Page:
Nara's Kofukuji Temple has recently finished rebuilding its Central Golden Hall that has been absent from the temple for centuries. The new building, which is built to the specifications of the original hall in all its glory, is beautiful and grand, and is open for the public to enter as of October 20, 2018.

Kofukuji is one of the oldest and most important temples in the ancient city of Nara, and once served as the family temple of the Fujiwara, who were the most powerful clan throughout much of the Nara and Heian Periods. The Central Golden Hall originally stood in its current position until it was last destroyed by fire in 1717, and between then and now a replacement hall was built, but never to the same scale or with the same majesty as the original. This has all now changed with the opening of the new Central Golden Hall, making my visit here very exciting.

Kofukuji is located just a short walk from Kintetsu Nara Station, and accordingly I made the jaunt over to the historical complex, passing some of Nara's famous deer residents on the way as they basked in the morning sun. The temple's grounds are open around the clock and free to enter, with the exception of some of the buildings, including the Central Golden Hall, which have paid entry.

Upon arrival in the temple grounds. I made my way straight to the Central Golden Hall. Admission to the hall costs 500 yen and includes entry inside the hall itself and a spacious area outside of the hall from where good, unobstructed photos can be taken of the impressive building. Inside, the original Central Golden Hall contained a statue of the Shaka Nyorai (the historical Buddha), protected by two guardians, and similarly, the new hall contains a beautiful golden Shaka Nyorai from the Edo Period flanked by two guardians and other sacred figures dating from the Kamakura Period.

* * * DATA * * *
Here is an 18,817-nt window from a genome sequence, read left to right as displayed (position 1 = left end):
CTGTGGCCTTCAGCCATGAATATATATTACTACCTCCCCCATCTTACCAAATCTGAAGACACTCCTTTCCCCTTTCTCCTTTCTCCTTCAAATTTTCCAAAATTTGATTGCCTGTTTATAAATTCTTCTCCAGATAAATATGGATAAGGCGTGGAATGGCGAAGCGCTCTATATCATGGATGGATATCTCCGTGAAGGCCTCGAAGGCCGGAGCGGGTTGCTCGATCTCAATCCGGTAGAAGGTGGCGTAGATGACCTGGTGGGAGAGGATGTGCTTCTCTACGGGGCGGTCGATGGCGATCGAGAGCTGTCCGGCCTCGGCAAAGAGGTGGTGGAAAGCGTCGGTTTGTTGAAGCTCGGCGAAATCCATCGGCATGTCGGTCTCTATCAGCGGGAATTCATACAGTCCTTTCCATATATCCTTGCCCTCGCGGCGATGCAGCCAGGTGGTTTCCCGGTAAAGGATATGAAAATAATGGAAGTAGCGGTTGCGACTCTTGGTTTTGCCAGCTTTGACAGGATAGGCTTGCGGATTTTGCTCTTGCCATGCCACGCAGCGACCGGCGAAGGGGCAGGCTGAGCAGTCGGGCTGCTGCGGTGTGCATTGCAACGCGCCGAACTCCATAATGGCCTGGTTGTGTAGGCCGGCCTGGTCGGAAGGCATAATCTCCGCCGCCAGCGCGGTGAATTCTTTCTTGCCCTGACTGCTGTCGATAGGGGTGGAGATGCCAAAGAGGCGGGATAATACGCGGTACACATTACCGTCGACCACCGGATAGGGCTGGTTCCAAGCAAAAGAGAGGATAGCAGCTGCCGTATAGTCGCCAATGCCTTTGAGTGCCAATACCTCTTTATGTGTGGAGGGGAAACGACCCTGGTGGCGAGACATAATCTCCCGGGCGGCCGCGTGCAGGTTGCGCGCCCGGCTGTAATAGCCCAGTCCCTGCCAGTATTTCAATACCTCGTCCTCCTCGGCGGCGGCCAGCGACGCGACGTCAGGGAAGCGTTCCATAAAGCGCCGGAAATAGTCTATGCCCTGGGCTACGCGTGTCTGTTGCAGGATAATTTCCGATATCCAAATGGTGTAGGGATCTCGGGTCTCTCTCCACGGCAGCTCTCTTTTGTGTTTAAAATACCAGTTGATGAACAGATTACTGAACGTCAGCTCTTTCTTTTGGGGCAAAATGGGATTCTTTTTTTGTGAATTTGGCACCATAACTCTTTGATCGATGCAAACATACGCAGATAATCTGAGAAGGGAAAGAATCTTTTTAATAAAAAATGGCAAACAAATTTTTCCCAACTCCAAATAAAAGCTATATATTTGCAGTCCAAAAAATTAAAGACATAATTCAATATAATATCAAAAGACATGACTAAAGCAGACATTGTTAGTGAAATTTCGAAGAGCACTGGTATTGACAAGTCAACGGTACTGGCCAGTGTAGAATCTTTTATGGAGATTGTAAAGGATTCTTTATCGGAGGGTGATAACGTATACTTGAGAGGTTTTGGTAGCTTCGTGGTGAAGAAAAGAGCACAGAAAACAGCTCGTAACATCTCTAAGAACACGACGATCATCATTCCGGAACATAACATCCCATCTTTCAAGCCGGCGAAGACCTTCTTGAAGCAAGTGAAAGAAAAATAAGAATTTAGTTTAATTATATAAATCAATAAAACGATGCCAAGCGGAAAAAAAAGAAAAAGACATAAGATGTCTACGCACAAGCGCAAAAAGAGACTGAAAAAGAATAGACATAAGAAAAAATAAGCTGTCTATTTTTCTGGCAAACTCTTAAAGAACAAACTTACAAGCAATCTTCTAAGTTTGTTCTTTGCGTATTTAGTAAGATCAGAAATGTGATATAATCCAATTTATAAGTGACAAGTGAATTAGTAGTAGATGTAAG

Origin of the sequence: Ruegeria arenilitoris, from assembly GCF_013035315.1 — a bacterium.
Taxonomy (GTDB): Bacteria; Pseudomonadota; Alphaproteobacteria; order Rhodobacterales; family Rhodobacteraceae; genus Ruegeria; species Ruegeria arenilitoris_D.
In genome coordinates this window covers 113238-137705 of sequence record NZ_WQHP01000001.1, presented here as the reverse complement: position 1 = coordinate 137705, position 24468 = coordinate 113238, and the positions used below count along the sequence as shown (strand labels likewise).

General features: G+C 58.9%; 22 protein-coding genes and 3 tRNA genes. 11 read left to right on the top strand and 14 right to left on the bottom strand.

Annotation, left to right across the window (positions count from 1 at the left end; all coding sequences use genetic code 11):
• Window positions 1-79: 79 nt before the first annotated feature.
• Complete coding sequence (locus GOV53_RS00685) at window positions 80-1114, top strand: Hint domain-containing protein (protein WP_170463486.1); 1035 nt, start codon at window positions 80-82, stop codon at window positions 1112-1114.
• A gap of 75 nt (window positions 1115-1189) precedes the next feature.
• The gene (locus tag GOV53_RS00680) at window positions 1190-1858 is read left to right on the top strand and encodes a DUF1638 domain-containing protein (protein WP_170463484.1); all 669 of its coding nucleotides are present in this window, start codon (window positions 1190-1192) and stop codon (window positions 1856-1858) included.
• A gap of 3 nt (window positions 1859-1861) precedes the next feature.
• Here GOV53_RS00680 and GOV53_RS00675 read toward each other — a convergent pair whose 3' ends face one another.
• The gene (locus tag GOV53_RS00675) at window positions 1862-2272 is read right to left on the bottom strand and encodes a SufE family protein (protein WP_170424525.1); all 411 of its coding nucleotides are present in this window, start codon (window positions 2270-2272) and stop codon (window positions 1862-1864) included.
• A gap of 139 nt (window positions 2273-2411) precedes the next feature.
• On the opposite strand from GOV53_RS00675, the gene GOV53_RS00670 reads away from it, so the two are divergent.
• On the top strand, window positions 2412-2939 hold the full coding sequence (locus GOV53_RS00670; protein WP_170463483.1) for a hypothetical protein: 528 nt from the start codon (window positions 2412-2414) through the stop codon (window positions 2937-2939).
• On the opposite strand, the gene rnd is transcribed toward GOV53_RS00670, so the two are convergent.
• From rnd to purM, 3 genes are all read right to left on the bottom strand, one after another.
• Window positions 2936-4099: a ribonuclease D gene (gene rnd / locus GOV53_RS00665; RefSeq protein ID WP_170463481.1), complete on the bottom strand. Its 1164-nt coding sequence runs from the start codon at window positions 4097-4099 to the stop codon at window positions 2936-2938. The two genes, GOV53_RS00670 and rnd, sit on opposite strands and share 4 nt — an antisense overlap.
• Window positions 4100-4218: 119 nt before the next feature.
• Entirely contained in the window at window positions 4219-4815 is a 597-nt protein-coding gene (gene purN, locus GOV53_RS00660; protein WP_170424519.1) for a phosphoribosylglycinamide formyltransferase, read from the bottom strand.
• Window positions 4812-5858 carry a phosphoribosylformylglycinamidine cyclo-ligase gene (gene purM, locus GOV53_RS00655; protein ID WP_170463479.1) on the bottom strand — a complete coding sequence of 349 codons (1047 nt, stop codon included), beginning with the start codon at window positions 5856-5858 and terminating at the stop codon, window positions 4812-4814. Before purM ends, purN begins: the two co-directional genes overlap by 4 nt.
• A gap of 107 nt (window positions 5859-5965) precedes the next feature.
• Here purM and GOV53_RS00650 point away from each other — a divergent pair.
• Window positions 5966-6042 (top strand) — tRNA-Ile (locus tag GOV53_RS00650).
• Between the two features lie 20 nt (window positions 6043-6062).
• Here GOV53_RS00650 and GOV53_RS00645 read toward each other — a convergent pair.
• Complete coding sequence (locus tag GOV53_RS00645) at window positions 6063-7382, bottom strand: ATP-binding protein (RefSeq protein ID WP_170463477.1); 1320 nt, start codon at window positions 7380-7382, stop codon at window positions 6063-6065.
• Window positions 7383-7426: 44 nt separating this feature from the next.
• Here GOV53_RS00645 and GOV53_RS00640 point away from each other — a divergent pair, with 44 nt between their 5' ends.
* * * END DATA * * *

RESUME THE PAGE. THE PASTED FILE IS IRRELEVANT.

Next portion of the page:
The hall lets in plenty of sun to reflect off its light-colored interior walls, and this creates a pleasant, tranquil atmosphere about the place. It is worth noting that photography is prohibited inside the hall. Note also that from October 20 to November 11, the exterior of the hall will be illuminated from 17:30.

Following my exploration of the Central Golden Hall, I sauntered around the temple's spacious grounds, taking in its other impressive features. Among others, I took time to admire the Eastern Golden Hall, which houses a large statue of the Yakushi Nyorai (Yakushi Buddha), and the adjacent Five-Storied Pagoda which, at a height of 50 meters, stands proudly as the second tallest of its kind in Japan.

I finally made my way to Kofukuji's National Treasure Museum, for which visitors also must pay to enter. The museum is highly esteemed for its impressive collection of Buddhist art including the iconic three-faced and six-armed Ashura statue, one of Japan's most celebrated statues. Having heard great things about this museum my expectations were high but I wasn't disappointed.

It was fascinating to stroll around the medium-sized museum and take in the incredibly beautiful and complex sculptures, some of which date back as far as the eighth century. The pieces on show consist mostly of representations of sacred figures but other artifacts like old temple lanterns and tiles are also on display. One of the highlights of my visit, I recommend the museum, especially for those interested in Buddhist art.